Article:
You may be wondering: is it all sensory related or is some of it just plain “behavior?” Good question! The difference between sensory and behavior is an article in itself, but you can look for cues from your child and the environment to know what’s what. Is he throwing a tantrum because you told him he cannot have ice cream for breakfast? That’s behavior. Or is it because you washed his favorite shirt with a new detergent and now it smells terrible? That’s sensory. Is she shutting down because you’re asking her to write her spelling words (behavior)? Or is it because you’re frying fish for dinner in the kitchen, the smell makes her gag, and she can’t focus on the task (sensory)? If it’s sensory, remember your child can’t control this – so you need to be proactive, stop and think about what’s going on and what might be causing the behavior. If it’s a sensory issue, it’s your job to step in and help your child. That means you change your behavior and adapt the environment to alleviate your child’s sensory issue at hand and help her regain sensory equilibrium.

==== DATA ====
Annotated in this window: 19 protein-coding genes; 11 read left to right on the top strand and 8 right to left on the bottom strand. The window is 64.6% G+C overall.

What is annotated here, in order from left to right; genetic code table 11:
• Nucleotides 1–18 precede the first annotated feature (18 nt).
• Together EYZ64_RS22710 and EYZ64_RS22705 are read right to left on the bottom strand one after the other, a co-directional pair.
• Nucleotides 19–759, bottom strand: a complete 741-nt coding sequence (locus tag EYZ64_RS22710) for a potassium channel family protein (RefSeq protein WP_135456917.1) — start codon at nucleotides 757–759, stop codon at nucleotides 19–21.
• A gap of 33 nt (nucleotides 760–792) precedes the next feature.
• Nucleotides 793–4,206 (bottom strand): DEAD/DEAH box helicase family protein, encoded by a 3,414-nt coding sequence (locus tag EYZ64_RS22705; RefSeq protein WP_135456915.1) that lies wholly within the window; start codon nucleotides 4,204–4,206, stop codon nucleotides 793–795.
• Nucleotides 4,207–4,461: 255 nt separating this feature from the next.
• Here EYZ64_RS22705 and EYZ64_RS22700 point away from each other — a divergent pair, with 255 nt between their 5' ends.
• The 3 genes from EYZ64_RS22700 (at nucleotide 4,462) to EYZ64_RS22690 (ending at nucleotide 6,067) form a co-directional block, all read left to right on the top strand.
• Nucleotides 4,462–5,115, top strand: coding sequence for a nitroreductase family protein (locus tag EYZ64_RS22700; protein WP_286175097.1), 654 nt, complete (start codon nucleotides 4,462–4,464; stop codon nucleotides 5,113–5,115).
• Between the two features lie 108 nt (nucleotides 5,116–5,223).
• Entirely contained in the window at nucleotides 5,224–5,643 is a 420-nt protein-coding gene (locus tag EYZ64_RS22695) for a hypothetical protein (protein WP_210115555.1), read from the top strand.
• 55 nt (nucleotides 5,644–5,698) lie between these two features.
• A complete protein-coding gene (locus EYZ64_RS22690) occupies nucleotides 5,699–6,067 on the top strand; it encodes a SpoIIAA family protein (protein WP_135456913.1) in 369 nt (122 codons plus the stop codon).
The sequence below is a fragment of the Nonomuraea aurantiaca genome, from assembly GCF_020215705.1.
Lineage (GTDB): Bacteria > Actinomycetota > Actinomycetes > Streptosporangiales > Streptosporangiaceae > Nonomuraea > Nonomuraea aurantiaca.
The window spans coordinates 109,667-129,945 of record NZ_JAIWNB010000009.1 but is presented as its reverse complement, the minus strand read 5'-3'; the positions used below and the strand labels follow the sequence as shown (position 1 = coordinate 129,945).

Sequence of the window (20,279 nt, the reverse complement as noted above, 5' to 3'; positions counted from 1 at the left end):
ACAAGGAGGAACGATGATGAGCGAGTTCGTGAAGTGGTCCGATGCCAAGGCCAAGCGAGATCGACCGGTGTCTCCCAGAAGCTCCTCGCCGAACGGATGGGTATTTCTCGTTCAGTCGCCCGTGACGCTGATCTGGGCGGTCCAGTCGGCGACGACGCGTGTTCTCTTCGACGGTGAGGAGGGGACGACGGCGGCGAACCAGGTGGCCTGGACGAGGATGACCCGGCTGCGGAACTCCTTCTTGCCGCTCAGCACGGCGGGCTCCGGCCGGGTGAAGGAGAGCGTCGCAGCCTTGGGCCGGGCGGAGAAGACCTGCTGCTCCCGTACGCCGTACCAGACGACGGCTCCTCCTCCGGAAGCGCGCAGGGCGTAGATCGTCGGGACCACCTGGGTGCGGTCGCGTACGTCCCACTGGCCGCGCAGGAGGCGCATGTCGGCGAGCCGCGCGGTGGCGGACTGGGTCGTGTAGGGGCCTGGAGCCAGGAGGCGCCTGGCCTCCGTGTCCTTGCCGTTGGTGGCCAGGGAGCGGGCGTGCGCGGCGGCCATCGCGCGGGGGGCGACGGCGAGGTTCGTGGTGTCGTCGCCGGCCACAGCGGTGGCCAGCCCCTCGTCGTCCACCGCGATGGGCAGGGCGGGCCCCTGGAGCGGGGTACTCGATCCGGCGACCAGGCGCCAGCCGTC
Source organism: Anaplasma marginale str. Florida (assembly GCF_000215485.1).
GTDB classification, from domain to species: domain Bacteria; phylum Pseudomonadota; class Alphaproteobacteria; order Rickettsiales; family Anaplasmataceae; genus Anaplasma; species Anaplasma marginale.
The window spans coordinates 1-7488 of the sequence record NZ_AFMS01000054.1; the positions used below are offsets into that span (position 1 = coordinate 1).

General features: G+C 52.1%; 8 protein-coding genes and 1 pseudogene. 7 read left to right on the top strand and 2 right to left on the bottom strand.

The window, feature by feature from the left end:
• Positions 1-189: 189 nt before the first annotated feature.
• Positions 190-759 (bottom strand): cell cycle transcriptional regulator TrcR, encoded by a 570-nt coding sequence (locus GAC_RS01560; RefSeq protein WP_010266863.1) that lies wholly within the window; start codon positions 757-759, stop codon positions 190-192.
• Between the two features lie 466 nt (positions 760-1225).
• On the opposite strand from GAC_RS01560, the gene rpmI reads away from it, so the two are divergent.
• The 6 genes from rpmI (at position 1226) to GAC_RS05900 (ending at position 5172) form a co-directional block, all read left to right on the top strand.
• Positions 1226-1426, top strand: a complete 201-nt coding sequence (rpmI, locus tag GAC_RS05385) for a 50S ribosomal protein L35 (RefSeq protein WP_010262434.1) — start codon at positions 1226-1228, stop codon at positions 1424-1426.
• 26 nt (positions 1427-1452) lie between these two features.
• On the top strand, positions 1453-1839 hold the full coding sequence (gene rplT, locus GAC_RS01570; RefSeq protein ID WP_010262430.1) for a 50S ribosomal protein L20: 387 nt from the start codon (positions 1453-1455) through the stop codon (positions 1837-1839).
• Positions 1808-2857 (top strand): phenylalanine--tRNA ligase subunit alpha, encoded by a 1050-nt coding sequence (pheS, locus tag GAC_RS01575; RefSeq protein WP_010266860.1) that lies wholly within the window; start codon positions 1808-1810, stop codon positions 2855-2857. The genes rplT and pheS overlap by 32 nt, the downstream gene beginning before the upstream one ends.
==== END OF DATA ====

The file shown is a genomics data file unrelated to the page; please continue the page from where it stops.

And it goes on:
Sometimes sensory issues are obvious; at other times they’re not. I work with a child who has impaired hearing. When an adult puts his hearing aid in, he gets upset and grinds his teeth. He is not used to hearing so many sounds and all of a sudden the world is probably like a rock concert to him. I work with another child who begins to physically shake when a peer approaches her to talk. She walks up on her toes and begins to grimace. She will eventually engage and we encourage her to interact, but do so with plenty of breaks so it doesn’t become too overwhelming. One parent I know couldn’t figure out why her son wouldn’t stay in his bed at night. She eventually discovered their cat had deposited a “gift” right under the middle of his bed while they were away on vacation. Her son’s sensitive smell detected the lingering odor when she could not.